As a member of the Planning Commission, I voted against the Fairfield project (at 900 Kiely). While I am not opposed to having denser housing developments in principle, I didn't like many aspects of this project as proposed. While I liked the idea of residents in the apartment buildings being able to park their car at the level where there apartment is because of the interior garage design, I didn't like the unattractive façade of the building being built right up to the sidewalk on Kiely. To me, that was far from the "attractive urban streetscape" Fairfield was describing. I didn't like that Fairfield was proposing to pay additional fees to the City to avoid having to put aside an appropriate amount of the land for real open space. Additional fees won't help alleviate crowding in the existing park space across the street. I didn't like how every little piece of patio or parking strip was counted towards the open space calculation. There were a number of issues with the project, including the sequence in which Fairfield was proposing to build the different housing types, traffic navigation through the development and surrounding neighborhoods, the "paseo" along the southern edge of the property, and what I called "the bridge to nowhere." I would rather have seen some taller buildings clustered at the center of the property, offering condo flats (which are much more practical than townhomes on 3 levels as we get older), surrounded by open space, trees, and gardens.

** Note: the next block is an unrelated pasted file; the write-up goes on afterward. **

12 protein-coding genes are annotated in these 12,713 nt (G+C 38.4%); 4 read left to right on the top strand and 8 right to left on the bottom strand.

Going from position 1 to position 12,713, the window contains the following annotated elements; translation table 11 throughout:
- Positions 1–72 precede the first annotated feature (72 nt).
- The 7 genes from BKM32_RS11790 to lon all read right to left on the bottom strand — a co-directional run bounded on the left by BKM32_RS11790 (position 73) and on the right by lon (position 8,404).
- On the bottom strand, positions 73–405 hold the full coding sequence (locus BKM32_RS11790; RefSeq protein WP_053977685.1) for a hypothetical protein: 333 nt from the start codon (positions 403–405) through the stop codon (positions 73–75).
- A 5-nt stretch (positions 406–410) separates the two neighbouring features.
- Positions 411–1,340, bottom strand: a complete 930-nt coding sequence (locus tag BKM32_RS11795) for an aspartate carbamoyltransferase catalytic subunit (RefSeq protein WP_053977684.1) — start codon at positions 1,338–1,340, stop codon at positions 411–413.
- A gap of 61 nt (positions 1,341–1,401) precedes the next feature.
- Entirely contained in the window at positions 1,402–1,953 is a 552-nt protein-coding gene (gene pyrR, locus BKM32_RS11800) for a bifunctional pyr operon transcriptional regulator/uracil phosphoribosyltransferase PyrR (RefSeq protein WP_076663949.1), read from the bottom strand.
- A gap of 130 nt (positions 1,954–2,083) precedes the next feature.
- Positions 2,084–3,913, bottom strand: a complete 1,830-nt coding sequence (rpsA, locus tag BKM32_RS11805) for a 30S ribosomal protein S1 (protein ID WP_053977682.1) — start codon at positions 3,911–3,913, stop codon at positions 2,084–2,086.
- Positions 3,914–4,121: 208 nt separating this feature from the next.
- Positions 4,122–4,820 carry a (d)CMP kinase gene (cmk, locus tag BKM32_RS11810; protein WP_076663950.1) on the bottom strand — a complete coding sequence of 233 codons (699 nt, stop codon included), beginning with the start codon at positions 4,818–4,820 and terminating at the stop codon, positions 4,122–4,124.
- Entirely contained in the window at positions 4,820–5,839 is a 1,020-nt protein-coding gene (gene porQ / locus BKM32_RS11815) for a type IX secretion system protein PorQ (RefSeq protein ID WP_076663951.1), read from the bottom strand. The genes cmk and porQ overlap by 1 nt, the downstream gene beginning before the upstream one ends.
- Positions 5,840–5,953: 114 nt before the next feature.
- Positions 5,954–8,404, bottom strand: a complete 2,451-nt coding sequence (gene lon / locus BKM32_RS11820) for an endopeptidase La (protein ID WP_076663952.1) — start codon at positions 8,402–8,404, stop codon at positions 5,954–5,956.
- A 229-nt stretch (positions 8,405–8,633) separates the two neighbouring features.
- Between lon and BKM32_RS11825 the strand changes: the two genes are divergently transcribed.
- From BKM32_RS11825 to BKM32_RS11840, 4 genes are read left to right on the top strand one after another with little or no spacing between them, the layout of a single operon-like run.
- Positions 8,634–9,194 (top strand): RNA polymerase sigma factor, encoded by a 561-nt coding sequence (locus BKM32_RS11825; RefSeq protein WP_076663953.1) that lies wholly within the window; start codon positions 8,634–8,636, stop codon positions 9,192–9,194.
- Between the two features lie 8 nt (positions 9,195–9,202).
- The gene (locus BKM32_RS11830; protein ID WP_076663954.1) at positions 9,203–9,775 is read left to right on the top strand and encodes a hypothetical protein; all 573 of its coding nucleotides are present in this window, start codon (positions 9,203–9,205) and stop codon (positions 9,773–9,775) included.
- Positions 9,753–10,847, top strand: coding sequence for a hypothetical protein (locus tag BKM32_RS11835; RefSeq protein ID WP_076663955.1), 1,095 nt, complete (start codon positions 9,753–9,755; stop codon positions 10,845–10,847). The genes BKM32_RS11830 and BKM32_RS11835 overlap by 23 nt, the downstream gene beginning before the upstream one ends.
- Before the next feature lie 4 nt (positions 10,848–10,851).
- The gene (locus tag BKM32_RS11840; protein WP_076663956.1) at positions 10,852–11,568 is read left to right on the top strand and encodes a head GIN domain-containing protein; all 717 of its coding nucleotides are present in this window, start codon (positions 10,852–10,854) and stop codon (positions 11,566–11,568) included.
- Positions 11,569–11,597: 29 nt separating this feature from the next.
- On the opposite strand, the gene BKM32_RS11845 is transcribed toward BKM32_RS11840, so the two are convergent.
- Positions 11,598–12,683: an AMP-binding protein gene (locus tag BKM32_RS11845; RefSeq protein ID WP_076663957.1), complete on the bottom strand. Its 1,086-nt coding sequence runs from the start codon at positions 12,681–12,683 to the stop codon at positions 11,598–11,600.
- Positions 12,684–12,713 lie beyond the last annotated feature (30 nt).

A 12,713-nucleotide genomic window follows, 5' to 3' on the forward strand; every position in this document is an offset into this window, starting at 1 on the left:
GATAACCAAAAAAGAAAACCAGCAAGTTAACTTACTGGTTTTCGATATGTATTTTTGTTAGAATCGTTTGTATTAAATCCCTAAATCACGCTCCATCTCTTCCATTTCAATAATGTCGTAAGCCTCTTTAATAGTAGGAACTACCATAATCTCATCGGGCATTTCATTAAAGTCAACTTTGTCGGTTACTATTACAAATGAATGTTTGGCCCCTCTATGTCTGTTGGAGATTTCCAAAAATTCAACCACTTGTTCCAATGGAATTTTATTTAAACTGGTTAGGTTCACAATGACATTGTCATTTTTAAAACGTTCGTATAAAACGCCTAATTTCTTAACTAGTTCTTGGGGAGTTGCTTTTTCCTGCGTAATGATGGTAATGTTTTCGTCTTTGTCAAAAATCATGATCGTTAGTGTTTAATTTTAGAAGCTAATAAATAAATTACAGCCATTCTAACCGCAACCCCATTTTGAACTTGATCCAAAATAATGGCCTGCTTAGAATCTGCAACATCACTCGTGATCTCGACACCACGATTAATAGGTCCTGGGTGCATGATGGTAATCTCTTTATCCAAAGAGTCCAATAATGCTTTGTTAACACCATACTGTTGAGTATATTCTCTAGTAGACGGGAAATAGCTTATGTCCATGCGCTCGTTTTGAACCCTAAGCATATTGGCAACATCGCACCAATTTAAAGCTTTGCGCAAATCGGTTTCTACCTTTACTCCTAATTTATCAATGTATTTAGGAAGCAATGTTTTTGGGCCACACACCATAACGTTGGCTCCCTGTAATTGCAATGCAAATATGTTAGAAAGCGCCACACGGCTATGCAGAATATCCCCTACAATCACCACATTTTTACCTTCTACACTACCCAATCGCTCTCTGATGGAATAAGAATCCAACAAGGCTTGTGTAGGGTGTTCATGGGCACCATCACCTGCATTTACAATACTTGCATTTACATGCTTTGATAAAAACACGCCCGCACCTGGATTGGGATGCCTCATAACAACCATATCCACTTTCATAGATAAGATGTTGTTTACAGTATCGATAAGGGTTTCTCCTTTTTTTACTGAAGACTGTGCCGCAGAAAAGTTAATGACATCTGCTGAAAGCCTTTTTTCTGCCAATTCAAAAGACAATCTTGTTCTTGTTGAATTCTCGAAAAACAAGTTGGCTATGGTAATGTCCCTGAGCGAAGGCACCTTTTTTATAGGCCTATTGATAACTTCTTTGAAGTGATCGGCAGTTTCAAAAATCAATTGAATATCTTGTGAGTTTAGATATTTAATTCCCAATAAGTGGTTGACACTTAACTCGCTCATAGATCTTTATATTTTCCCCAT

Having memories of BAREC as an active agriculture research station, I had hopes that some or all of BAREC could be preserved in tribute to our agricultural heritage and as a foothold for urban agriculture in Silicon Valley as one way to improve our lives. While I recognize the need for additional housing in Santa Clara, I believed the BAREC property was unique because of its history and that it had never been developed other than for agriculture. It's not clear to me that the State of California made a real effort, once Santa Clara said it couldn't afford to buy the entire property, to find one or more other public agencies to buy the BAREC acreage for a purpose other than housing. The area surrounding BAREC could really use more open space. I believe Supervisor District 4 is the only district in the County without a County park. Looking just at the merits of the development project as presented to the Planning Commission, I believed that the traffic and safety issues were not dealt with adequately, particularly considering that the City's parcel of land is to be used for a senior housing development. I also had concerns for how the clean-up activities on the soil would be conducted. I realize that it was going to be very difficult to have the entire 17 acres preserved in some form of open space, but I had hopes that a compromise could be found to better meet the needs of the entire community.

4 (Santa Clara Square)
From what I have read, it looks like the SC Square project will probably be on hold until this area comes out of the real estate slump. I think Santa Clara Square can be a nice mixed-use development that can be an asset. The parcel of land is sufficiently deep to allow for more density near the center of the parcel and then step down in height and density as the boundaries with the surrounding neighborhood are reached